Although Red Faction rarely outstrips the games it draws inspiration from, the fact that there are times when it shows them up at all is pretty impressive.
Welcome to Mars, where violence has erupted at a corporate mining colony outside the jurisdiction of the Earth government. This lawless environment is the setting of Volition's Red Faction, a first-person shooter from a company known most recently for Summoner, an innovative 3D role-playing game for the PlayStation 2 and PC. In Red Faction, Volition attempts to combine the best elements from notable first-person shooters such as Valve's Half-Life, Rare's Perfect Dark and GoldenEye 007, and Raven's Soldier of Fortune into one game. It's heavy on story, has a wide variety of tasks for you to accomplish, and involves combat that's visceral and strategic at the same time. Although Red Faction rarely outstrips the games it draws inspiration from, the fact that there are times when it shows them up at all is pretty impressive.
In a story reminiscent of films like Total Recall, Outland, and Blade Runner and books such as Greg Bear's Moving Mars, you play as Parker, a young man who came to Mars to find himself, only to find himself beaten down. You and the others who've come to the planet to become miners for the Ultor Corporation--either for the promised riches or just an escape from Earth--are forced to work 10-hour days in harsh underground conditions under armed guard. During your off hours, you're crammed into a room with eight other workers, and you have to time-share bunks with those on the other shift. If that weren't enough, a mysterious plague is causing miners to die on their feet, and Ultor doesn't seem to be too worried. Finally, angers flare and a group of your co-workers rebel against the oppressive guards. You quickly find yourself a notorious fugitive, hunted by the corporation that wants to destroy you and by a rebel underground movement known as the Red Faction, who wants you to join their ranks.
You'll soon get to know members of both groups through in-game story sequences, scripted events, and communication through your headset. Much like in Half-Life (the game to which Red Faction bears closest resemblance), the action doesn't always totally revolve around your character. You'll come in during the midst of battles between rebel and company forces, intercept messages meant for others, and overhear conversations that hint at deeper mysteries behind the plague. Also similar to Half-Life, Red Faction lacks defined levels. Instead, new sections load once you progress far enough.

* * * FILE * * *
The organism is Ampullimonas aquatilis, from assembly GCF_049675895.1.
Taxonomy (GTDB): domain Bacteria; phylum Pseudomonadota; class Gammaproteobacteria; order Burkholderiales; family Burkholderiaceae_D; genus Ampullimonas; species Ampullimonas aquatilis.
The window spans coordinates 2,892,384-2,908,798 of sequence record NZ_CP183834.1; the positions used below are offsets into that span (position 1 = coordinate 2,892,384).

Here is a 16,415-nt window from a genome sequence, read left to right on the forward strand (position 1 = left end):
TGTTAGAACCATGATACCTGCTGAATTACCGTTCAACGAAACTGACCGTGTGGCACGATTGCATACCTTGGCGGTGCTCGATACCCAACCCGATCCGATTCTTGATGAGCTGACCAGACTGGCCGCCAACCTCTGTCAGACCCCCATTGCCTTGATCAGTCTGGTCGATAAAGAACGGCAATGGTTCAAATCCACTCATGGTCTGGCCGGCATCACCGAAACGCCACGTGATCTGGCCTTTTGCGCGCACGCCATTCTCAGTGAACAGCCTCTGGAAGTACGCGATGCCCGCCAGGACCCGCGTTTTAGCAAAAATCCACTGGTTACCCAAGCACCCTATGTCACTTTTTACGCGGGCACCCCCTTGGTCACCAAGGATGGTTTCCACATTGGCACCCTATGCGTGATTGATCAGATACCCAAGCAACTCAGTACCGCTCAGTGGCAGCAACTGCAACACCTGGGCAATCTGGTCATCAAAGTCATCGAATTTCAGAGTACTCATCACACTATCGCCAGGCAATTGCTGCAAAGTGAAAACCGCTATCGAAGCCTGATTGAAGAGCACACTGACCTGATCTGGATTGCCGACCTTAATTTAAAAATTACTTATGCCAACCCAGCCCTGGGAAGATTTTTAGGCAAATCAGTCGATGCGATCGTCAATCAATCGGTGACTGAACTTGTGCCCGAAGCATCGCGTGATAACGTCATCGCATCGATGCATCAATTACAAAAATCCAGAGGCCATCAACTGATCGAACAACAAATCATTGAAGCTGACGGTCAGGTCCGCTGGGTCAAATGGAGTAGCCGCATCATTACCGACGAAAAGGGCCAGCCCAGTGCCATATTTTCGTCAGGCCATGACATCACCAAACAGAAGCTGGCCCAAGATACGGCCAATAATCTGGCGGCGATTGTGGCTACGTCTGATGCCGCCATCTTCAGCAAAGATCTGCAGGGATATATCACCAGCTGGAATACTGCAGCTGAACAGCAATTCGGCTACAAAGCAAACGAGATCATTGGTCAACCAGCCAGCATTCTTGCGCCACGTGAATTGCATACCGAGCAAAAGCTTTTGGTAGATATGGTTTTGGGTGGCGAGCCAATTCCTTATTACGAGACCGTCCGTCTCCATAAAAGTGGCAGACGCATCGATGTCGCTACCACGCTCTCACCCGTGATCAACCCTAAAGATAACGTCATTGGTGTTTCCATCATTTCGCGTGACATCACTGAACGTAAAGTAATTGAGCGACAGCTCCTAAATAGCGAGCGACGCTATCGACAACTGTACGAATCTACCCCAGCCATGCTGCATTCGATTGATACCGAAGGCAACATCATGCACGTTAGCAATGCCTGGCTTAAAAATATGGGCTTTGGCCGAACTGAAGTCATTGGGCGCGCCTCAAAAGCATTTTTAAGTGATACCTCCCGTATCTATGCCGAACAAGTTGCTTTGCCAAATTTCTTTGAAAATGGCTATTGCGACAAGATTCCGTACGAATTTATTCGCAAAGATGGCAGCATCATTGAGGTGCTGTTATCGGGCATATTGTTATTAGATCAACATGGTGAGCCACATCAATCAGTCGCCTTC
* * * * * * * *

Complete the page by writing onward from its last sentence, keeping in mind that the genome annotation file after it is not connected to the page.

Espionage and stealth elements pioneered in first-person shooters like GoldenEye 007 and Perfect Dark are found here as well. In one section, you need to sneak into an enemy complex, disguised but still careful not to let anyone see your face (at this point, emblazoned on a thousand wanted posters). Your only weapon is a concealed and silenced 12mm pistol, which has to be used, if the occasion arises, away from the watchful eye of company security cameras and outside of the course of security personnel making their rounds. There are even a few times when you'll need to drag the bodies of dispatched foes out of sight in order to keep them from being discovered by fellow guards, as in Looking Glass Studios' Thief series.
There are also instances when you commandeer special vehicles, such as submarines, tanks, and gunships, but most of the time the gameplay revolves around straightforward battles with the game's extremely intelligent enemies. You'll gather weapons such as remote mines, automatic shotguns, flamethrowers, riot shields, rocket launchers, sniper rifles, and machine guns to help you fight them. Many weapons have auxiliary functions as well. As such, you can dislodge the fuel tank from your flame thrower and toss it like a napalm grenade. Meanwhile, the rail launcher's primary function is much like the railgun from id's Quake series, while its secondary function allows you to see and shoot through walls similar to the Farsight laser rifle in Rare's Perfect Dark.